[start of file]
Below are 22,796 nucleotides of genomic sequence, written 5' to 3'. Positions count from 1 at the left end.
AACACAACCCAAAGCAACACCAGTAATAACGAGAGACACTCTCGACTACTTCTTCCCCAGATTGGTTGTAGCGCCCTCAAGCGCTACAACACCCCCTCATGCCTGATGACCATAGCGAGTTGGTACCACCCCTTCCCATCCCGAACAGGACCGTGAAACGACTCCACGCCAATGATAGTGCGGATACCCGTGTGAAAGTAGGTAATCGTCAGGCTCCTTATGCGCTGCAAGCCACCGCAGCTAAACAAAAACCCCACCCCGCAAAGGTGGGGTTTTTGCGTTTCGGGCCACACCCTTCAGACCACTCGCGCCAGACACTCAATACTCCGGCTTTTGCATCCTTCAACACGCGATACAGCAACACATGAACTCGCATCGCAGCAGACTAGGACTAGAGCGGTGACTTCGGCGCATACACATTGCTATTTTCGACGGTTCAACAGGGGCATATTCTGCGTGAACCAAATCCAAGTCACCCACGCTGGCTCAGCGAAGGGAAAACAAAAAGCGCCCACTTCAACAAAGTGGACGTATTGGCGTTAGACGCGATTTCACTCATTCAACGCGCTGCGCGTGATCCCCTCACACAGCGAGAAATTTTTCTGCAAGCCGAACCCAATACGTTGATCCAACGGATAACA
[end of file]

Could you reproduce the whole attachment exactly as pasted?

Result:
Below are 22,796 nucleotides of genomic sequence, written 5' to 3'. Positions count from 1 at the left end.
AACACAACCCAAAGCAACACCAGTAATAACGAGAGACACTCTCGACTACTTCTTCCCCAGATTGGTTGTAGCGCCCTCAAGCGCTACAACACCCCCTCATGCCTGATGACCATAGCGAGTTGGTACCACCCCTTCCCATCCCGAACAGGACCGTGAAACGACTCCACGCCAATGATAGTGCGGATACCCGTGTGAAAGTAGGTAATCGTCAGGCTCCTTATGCGCTGCAAGCCACCGCAGCTAAACAAAAACCCCACCCCGCAAAGGTGGGGTTTTTGCGTTTCGGGCCACACCCTTCAGACCACTCGCGCCAGACACTCAATACTCCGGCTTTTGCATCCTTCAACACGCGATACAGCAACACATGAACTCGCATCGCAGCAGACTAGGACTAGAGCGGTGACTTCGGCGCATACACATTGCTATTTTCGACGGTTCAACAGGGGCATATTCTGCGTGAACCAAATCCAAGTCACCCACGCTGGCTCAGCGAAGGGAAAACAAAAAGCGCCCACTTCAACAAAGTGGACGTATTGGCGTTAGACGCGATTTCACTCATTCAACGCGCTGCGCGTGATCCCCTCACACAGCGAGAAATTTTTCTGCAAGCCGAACCCAATACGTTGATCCAACGGATAACA